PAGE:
And that’s my point: Lately, I’ve been seeing lots of blog posts about people now offering editing services. Yes, their rates may be cheap. Yes, you may be like me and have a thing for the little guy. Support the underdog and all that. Help someone out, especially if it’s a woman-owned business… blah blah. I know all the reasons. I’ve used them to sell my own services.

Cheap or not, new or not, the FIRST question you should ask a potential editor, if you don’t already know the answer: how much experience do you have? I’ve seen folk who say, “I was good at editing a paper I had to write for history, so now I’m an editor.”


Or, “I’ve written ten books and they’ve all gotten five stars at Amazon, so now I’m an editor.”


Neither of those have anything to do with the price of beans, boys and girls. You want someone who has a relationship with language, whose mission is to bring out your best. That’s still my focus, and I still on occasion give freebies to friends and clients. While I used to do it as a way to build my client base, now I do it because it’s the right thing to do. I love what I do. I get up every morning raring to go, ready to dive in and play with words. So if my current crop of clients are all between projects, yeah, I’ll do a freebie. Lawyers call that work pro bono. I call it fun.

Good intentions are great to have. I wish all my fellow editors luck, and I wish all authors would spend the money and use our skills.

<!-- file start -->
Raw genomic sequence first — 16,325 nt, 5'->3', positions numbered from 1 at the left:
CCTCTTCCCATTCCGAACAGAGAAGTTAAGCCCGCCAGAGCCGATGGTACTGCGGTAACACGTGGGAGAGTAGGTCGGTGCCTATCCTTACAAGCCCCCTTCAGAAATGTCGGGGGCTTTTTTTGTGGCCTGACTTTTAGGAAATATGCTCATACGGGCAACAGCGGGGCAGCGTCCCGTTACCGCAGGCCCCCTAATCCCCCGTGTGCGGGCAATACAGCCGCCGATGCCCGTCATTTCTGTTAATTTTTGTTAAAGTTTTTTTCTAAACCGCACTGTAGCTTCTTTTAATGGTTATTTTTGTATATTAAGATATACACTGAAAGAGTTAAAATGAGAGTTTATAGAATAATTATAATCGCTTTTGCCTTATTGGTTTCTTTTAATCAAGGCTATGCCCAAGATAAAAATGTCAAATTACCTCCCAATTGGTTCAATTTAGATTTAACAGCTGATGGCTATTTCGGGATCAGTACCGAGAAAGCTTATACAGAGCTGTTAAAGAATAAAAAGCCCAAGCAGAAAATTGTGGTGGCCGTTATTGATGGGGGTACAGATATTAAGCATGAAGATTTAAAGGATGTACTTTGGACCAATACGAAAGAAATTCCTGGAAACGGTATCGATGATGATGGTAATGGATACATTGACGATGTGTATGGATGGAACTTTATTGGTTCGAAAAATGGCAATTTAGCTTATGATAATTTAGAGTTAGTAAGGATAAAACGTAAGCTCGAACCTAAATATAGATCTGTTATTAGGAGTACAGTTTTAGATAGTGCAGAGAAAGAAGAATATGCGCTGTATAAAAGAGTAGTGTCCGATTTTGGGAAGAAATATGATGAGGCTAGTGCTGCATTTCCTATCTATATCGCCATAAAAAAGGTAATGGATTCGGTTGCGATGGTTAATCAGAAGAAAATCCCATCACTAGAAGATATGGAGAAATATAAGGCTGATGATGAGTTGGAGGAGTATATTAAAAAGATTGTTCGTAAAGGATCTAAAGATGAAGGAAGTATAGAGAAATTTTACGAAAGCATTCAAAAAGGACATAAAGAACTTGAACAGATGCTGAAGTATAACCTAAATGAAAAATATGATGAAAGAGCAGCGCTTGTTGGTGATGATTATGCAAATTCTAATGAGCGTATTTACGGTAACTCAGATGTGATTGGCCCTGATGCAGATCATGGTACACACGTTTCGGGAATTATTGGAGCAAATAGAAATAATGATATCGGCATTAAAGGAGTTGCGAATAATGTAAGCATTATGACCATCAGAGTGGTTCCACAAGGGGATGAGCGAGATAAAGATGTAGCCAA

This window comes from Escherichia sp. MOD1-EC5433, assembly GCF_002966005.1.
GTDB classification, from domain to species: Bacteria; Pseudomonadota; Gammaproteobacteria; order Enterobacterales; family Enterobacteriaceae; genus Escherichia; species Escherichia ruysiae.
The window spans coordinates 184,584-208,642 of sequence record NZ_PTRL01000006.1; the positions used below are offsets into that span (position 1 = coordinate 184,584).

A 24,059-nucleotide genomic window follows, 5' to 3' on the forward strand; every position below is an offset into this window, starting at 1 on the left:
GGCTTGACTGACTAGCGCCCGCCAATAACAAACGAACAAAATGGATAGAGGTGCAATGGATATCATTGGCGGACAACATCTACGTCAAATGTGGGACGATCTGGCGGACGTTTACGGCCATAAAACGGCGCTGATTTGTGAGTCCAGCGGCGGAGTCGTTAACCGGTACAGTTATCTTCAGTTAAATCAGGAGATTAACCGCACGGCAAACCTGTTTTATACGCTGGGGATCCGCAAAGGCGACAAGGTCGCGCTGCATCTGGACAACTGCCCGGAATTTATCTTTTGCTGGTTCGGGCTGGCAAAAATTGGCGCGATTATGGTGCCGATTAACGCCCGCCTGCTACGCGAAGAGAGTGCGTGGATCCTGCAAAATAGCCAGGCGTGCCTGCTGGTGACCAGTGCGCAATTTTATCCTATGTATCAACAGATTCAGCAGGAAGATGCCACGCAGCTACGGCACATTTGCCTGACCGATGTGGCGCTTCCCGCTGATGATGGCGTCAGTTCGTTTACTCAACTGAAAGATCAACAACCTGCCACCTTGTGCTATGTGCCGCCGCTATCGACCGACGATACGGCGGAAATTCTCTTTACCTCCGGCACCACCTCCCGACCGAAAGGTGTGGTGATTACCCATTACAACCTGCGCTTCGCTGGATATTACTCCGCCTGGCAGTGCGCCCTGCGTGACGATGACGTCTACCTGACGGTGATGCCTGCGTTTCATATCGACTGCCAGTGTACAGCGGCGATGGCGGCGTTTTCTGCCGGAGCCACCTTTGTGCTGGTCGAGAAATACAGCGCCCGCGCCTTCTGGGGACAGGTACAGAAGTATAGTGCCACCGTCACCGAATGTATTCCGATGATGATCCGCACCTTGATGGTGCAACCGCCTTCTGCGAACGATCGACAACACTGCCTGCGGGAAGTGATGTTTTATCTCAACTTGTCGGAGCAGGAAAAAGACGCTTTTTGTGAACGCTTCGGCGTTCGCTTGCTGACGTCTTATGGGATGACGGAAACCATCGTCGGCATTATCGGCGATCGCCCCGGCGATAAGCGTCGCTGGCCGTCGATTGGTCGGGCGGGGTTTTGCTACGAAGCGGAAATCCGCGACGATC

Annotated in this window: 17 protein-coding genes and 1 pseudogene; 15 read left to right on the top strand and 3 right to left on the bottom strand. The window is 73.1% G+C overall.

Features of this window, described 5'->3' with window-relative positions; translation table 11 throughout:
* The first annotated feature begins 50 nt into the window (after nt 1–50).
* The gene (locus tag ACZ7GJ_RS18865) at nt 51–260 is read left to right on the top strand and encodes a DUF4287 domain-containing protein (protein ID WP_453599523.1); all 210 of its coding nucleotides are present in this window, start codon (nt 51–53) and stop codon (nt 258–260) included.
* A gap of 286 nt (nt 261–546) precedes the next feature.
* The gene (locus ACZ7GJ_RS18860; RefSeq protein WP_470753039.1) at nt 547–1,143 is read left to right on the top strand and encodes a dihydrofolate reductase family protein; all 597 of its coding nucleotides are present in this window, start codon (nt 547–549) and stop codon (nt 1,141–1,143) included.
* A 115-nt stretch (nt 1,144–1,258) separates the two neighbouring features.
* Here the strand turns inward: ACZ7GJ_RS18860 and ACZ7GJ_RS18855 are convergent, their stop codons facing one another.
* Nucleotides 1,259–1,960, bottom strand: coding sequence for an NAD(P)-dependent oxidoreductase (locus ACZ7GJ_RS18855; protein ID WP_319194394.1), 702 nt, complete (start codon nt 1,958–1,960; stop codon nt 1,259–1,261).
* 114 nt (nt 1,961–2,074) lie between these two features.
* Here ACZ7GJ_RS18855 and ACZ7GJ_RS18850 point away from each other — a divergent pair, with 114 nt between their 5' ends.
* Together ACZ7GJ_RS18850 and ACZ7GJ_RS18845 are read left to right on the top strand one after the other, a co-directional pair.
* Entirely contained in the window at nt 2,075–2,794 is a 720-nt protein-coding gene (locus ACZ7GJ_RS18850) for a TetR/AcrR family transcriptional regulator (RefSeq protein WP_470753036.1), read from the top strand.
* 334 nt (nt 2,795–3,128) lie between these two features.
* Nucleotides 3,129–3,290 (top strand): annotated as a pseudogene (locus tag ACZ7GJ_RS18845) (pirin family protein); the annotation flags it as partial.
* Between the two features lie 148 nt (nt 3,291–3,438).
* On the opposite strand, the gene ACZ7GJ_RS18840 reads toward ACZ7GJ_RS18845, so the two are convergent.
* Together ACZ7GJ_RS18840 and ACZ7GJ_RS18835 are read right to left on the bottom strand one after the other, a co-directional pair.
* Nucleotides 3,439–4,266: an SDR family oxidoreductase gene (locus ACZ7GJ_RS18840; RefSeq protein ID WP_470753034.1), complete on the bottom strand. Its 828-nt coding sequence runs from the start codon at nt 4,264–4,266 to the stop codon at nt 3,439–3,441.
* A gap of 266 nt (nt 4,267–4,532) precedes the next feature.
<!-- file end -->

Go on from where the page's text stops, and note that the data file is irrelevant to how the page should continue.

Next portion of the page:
But know what I wish even more? That I’d stop finding new clients who say to me, “I wish I’d found you before I used my last editor.”

I wish clients would stop saying, “I threw my money away on that person. They didn’t know nearly as much as you do.”

I wish I’d stop hearing, “I went with them because they were cheap. I got what I paid for, and now I’ve got bad reviews next to my book and it’s stopped selling, so would you please re-edit this and maybe I can save it?”

Yeah, those are flattering comments and often, the clients who say those things to me become loyal clients. (Yes, sometimes, they move on, always in search of someone better, but do they ever find that person?)

But it also kills me to hear that. It means authors didn’t  use word of mouth. They didn’t carefully vet a variety of editors with samples. They didn’t talk to their friends. And usually, they made decisions with their bank accounts.

Yes, editing is expensive. I’m not the most expensive out there, by any means (the woman I use for content work is triple my own rates, and she does no language or grammar work like I do), and I get it when authors say they can’t afford me. But folks, it’s worth trying. And it’s worth hanging in there to find someone really good, really experienced. Who knows how to edit, how to value your work, how to preserve your voice.

I’ve said this before, and I know I’ll say it again. Make wise choices, choices that’ll bolster your career, not sink it. Take a risk on a really good editor, go ahead and build a relationship with him or her. And then hopefully you’ll be saying to your friends, “Go use my editor. She’s great.”

And hopefully I’ll get more e-mails that say, “I read a bunch of reviews of books written by your clients, and the reviews keep getting better and better. You’ve got to be good at what you do.”

Some of that is because the author’s skill is growing, but hopefully it’s because I’m helping them grow that skill.

Choose wisely. Look for experience.